Ideas Have Histories: Where Postmodernism Came From-Part I

This is part one of two articles on Postmodernism

By John Stonestreet, Summit Ministries

Postmodernism comes in all kinds of shapes and expressions, and this sort of variety can make it difficult to understand. Further, postmodernism resists categories and distinctions, and this makes it more difficult to nail down as a worldview. There is a larger intellectual history that must be understood in order to grasp the uniqueness and significance of postmodernism as a worldview.

Ideas Have Histories: How We Lost Our Minds…

While dividing history into distinct time periods is not an exact science, there are two major historical transitions that can help us clarify the emergence of postmodernism: (1) the transition towards modernism, typically dated around the 1700s and (2) the transition away from modernism which began in the late 20th century.

The transition from what is often called the pre-modern period into the modern period corresponds with the influence of Enlightenment thinking and the scientific revolution. Prior to the Enlightenment, there was a dominant cultural belief in the existence of the supernatural. This was due in large part to the rise of Christianity and specifically the Roman Catholic church as the most powerful cultural presence in medieval times. This was a world of authority, and authority rested in the hands of traditional institutions, especially the church, since it was entrusted with interpreting and communicating this truth to the common person.

With a belief in God came a strong belief in the concept of revelation, that God not only existed but had revealed Himself and His will in the Bible. This revelation was considered the primary source of truth, and could be trusted to unlock God’s metanarrative (or, “Big Story”) for the world. Believing was the starting point of real knowledge. St. Anselm, typifies a pre-modern perspective on truth: “For I seek not to understand in order that I may believe; but I believe in order that I may understand, for I believe for this reason: that unless I believe, I cannot understand.” This view of revelation and authority did not fare well during the Enlightenment.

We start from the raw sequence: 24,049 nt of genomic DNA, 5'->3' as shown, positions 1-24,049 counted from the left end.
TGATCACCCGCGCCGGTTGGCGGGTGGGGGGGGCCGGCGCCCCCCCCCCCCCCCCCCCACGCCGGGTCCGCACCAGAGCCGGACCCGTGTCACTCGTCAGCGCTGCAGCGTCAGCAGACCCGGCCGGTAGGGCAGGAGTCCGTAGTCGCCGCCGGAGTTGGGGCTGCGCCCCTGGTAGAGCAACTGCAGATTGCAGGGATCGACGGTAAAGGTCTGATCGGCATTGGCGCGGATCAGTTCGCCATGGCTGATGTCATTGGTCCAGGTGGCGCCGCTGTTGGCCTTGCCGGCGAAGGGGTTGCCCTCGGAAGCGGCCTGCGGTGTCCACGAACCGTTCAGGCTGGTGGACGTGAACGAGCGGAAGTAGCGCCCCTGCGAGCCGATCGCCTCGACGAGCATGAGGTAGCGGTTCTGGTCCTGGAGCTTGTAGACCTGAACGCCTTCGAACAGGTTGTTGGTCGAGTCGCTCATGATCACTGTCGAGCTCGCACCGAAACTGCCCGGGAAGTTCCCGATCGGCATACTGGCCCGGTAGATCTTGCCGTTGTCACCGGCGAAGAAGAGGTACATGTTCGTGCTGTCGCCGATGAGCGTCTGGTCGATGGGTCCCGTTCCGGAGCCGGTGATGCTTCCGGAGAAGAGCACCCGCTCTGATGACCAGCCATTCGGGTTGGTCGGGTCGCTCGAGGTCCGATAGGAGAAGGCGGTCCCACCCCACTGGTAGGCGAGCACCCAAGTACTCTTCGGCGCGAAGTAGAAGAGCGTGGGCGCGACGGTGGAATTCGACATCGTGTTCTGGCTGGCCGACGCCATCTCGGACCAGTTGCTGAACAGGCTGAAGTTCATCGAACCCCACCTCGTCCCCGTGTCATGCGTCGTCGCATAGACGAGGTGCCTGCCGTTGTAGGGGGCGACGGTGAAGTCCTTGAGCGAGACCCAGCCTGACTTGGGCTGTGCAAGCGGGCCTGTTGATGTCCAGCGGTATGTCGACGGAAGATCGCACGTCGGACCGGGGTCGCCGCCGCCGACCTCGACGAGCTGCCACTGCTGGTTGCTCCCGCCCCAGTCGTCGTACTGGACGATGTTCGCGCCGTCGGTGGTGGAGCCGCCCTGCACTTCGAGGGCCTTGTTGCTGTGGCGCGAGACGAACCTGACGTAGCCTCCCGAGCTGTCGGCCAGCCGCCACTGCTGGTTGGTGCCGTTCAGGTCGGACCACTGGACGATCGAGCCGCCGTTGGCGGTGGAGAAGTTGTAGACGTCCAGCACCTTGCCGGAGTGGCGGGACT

The Enlightenment was a movement among European intellectuals in the 17th and 18th centuries. In the decades leading up to this time, the church’s authority had been successfully challenged politically (reactions against corruption), theologically (Luther, Calvin and the Protestant Reformation), philosophically (downfall of scholasticism), and scientifically (Galileo, Copernicus, and Baconian method). There was a growing disillusionment with the traditional educational, political and religious institutions, as well as their authoritative sources.

During the Enlightenment, authority shifted from traditional institutions to human reason. A scientific approach to the world yielded tremendous advances in medicine, technology, and communications and challenged the centrality of theology and religious belief as the paradigm for learning. Free from the restrictive shackles of traditional beliefs (thus, modernism), progress seemed inevitable. Immanuel Kant described this period of time in this way: “Sapere aude! ‘Have the courage to make use of your own mind!’ is thus the slogan of the Enlightenment.”[1]

The modern period had begun. The growing skepticism in regards to anything supernatural was matched by growing faith in human ability to know the world, control it, and reap the inevitable benefits. The “Big Story” of the world was not given by revelation; rather, it was to be discovered and perhaps even determined by science, reason and technology. This major transition was at the heart of the modern period.

However, from our 21st century perspective, it is clear that the predictions of utopia guaranteed in the modern period never materialized. Instead, modernists became disillusioned as military increase brought world wars; failed development policies led to class oppression and colonialism; economic idealism resulted in communism and the Cold War; and our best science created nuclear weapons and the threat of global devastation.

Postmodern writers, beginning with Nietzsche, began to question the integrity of modernism’s metanarrative of progress. In fact, the main casualty of a postmodern perspective is the very idea of a metanarrative. Postmoderns are skeptical of any and all claims to an authoritative comprehensive worldview, absolute truth about reality, and an overarching purpose to the human story.[2] Postmoderns embrace local narratives, not metanarratives; a multitude of stories, not a “Big Story.”

In short, it could be said that religious metanarratives were dismissed by modernism. Man-made ones are dismissed by postmodernism. This is what Myron Penner and others have referred to as “the postmodern turn:”[3] postmodernism is a turn away from the certainty and optimism of modernism. As Jean Francios Lyotard wrote: “Simplifying to the extreme, I define postmodern as incredulity toward metanarratives.”[4]